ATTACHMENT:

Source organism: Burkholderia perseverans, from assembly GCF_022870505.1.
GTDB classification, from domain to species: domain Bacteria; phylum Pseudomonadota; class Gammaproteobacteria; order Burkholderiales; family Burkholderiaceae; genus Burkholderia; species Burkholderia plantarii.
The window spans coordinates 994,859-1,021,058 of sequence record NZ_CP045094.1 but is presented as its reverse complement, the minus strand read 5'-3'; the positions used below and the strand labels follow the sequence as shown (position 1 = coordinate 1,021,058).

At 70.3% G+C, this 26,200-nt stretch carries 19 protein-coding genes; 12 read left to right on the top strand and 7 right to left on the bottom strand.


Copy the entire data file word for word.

Source organism: Burkholderia perseverans, from assembly GCF_022870505.1.
GTDB classification, from domain to species: domain Bacteria; phylum Pseudomonadota; class Gammaproteobacteria; order Burkholderiales; family Burkholderiaceae; genus Burkholderia; species Burkholderia plantarii.
The window spans coordinates 994,859-1,021,058 of sequence record NZ_CP045094.1 but is presented as its reverse complement, the minus strand read 5'-3'; the positions used below and the strand labels follow the sequence as shown (position 1 = coordinate 1,021,058).

At 70.3% G+C, this 26,200-nt stretch carries 19 protein-coding genes; 12 read left to right on the top strand and 7 right to left on the bottom strand.